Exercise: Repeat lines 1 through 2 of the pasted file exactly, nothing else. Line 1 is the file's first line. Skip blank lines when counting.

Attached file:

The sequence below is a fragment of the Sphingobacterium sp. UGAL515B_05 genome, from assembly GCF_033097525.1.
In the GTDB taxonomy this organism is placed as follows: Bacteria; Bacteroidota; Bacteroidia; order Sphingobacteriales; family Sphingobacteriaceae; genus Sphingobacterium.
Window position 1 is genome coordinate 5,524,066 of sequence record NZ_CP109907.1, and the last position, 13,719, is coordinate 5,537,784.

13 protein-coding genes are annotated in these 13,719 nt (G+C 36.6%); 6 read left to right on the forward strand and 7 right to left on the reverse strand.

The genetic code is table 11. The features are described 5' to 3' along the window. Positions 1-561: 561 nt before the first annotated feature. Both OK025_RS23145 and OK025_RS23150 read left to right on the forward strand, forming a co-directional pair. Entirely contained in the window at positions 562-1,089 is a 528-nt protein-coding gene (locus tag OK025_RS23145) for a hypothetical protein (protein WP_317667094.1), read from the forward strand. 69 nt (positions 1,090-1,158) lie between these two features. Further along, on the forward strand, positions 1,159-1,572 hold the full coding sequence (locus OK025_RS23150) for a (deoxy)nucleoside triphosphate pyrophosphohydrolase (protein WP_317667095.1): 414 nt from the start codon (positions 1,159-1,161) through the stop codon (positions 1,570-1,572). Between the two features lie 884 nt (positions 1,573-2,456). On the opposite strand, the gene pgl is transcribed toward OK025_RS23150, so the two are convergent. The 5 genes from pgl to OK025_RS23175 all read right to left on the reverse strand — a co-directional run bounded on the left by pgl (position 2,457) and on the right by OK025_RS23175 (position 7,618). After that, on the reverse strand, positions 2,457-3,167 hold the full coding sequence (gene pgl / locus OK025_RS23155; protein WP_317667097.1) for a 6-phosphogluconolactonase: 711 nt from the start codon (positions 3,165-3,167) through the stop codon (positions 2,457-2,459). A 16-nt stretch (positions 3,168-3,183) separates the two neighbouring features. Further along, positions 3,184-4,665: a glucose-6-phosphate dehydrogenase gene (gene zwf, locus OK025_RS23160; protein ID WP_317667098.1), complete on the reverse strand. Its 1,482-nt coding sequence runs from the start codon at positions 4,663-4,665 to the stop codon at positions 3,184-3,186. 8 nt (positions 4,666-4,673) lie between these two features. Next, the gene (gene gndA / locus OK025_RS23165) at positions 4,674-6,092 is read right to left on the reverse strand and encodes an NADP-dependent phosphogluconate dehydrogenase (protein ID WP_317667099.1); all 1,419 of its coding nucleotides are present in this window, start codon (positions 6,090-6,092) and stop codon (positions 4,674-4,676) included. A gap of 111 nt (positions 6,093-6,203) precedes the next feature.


The sequence below is a fragment of the Sphingobacterium sp. UGAL515B_05 genome, from assembly GCF_033097525.1.
In the GTDB taxonomy this organism is placed as follows: Bacteria; Bacteroidota; Bacteroidia; order Sphingobacteriales; family Sphingobacteriaceae; genus Sphingobacterium.